Lenswood currently packs about 20,000 tonnes of fruit annually and last year it exported more than 1,000 tonnes of fruit to markets around the world including the UK, Middle East, Thailand and Malaysia.
Pink Lady® apples are a substantial part of Lenswood’s exports with Joya®, Rockit™ and Granny Smith making up the remainder.
But it is the export potential of some new varieties the co-operative is commercialising as part of its NFGA division which presents the most excitement for James.
New kids on the block
NFGA was set up by Lenswood in 2013 and in 2016 it started commercialising three proprietary varieties – Rockit, RedLove™ and MiApple™.
“Rockit is a very unique miniature apple and is sold in a tube,” James says. “With that fruit and its packaging, we are challenging the true fast moving consumer goods (FMCG) category.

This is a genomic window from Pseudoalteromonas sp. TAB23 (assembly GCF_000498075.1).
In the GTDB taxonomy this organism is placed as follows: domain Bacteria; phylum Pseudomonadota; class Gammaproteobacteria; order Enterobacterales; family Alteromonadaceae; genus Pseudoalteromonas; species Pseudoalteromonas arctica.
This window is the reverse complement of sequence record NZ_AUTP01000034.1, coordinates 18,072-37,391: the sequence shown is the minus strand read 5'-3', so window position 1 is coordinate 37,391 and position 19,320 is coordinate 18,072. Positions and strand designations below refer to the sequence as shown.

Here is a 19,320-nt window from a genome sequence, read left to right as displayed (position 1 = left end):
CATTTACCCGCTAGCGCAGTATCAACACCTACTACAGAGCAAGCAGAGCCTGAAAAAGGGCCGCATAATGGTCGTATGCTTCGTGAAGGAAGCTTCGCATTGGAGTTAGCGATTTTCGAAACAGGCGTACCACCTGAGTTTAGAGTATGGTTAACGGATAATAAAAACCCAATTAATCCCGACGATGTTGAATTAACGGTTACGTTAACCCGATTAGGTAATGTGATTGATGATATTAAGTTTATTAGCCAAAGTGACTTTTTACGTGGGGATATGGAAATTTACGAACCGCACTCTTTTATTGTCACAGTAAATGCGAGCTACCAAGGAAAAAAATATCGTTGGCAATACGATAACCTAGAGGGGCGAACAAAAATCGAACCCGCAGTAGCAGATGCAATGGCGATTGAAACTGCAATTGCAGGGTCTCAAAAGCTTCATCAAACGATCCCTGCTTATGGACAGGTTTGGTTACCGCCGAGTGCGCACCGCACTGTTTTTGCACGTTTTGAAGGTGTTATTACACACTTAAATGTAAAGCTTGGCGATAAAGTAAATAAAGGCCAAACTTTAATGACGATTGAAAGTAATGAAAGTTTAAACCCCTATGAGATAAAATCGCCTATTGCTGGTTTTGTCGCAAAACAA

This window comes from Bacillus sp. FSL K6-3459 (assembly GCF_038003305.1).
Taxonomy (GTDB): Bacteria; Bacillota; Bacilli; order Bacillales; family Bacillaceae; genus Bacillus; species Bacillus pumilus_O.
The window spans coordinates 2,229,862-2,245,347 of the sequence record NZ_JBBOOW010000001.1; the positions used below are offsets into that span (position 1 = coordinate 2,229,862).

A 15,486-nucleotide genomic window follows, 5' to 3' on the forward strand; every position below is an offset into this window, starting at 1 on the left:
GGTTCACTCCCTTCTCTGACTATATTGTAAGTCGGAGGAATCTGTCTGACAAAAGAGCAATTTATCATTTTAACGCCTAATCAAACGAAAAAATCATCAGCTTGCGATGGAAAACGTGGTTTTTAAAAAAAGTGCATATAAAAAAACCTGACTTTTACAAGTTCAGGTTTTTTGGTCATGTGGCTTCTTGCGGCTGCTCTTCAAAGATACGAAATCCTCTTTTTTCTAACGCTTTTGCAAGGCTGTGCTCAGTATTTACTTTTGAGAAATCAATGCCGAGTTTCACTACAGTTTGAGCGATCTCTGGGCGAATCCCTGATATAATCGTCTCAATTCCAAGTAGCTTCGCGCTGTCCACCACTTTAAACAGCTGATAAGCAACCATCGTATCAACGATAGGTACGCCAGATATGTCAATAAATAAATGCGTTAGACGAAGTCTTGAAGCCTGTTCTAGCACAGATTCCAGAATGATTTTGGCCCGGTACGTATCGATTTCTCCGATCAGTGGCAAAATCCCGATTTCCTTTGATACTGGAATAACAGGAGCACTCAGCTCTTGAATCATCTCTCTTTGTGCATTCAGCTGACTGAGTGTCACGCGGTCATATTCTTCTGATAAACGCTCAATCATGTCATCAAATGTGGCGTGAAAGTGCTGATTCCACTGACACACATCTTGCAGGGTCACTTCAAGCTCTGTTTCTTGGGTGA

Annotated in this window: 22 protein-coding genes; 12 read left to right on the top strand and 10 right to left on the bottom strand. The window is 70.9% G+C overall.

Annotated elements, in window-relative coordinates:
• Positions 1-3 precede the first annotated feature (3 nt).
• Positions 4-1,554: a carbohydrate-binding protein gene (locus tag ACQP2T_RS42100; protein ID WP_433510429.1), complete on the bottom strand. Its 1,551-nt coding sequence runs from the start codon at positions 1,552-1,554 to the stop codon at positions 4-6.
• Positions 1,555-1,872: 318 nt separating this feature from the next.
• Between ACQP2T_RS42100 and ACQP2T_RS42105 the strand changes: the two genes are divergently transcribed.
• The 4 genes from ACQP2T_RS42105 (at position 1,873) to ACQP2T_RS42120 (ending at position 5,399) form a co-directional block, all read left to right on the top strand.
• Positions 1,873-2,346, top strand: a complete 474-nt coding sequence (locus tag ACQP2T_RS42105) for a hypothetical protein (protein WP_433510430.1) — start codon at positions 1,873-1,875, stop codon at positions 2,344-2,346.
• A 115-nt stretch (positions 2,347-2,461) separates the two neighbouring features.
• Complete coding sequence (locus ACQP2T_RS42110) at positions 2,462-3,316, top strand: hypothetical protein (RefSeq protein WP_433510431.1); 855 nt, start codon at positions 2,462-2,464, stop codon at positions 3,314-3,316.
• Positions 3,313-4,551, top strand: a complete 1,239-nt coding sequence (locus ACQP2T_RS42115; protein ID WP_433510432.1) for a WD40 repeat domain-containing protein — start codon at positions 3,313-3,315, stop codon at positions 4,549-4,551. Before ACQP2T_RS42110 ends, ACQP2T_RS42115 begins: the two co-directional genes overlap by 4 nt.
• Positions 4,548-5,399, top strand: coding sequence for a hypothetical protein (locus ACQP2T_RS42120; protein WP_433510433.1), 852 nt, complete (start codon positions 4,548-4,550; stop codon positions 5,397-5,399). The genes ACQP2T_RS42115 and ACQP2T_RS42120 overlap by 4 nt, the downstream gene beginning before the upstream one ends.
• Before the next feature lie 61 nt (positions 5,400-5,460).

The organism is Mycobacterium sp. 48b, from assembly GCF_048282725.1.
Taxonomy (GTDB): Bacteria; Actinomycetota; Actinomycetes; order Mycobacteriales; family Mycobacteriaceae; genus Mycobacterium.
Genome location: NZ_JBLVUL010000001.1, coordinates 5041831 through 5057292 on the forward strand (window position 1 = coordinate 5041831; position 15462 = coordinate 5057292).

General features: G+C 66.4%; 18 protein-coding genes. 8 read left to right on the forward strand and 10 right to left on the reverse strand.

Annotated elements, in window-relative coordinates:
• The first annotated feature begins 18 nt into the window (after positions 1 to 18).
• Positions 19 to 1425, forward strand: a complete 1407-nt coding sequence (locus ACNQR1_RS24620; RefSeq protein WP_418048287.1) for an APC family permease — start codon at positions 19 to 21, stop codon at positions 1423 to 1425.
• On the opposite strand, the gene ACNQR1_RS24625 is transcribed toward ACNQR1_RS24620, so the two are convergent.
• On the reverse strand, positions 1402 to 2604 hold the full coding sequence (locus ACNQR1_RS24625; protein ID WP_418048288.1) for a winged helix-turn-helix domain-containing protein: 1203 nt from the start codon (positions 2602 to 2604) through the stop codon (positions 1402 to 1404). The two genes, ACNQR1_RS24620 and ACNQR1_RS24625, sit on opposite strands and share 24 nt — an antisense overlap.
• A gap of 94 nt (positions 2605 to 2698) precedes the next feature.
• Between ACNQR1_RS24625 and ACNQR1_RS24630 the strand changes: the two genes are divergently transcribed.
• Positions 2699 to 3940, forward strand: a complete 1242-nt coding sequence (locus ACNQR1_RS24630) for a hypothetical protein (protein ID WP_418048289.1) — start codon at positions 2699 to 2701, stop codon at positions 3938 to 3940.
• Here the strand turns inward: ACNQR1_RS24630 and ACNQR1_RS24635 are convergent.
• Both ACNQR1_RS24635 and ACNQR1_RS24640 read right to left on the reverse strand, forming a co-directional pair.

“We are trying to push the boundaries with fresh fruit which has its challenges, but last year it worked very well, particularly in the more populous cities of Australia, and we exported some of it into the Middle East through our master licensee, the Rockit Global Limited.”
MiApple is a similar apple to Royal Gala, albeit better yielding, better packing and comes into season earlier.
“It’s grower friendly, it’s pack house friendly and, most importantly, it meets consumers’ expectations by being a great eating experience,” says James. “It’s a very consistent eat and it can handle the warmer climate. It’s going to add value along the whole post-harvest chain.”
Then there is RedLove, a new internally red apple – one of the first of its kind in Australia.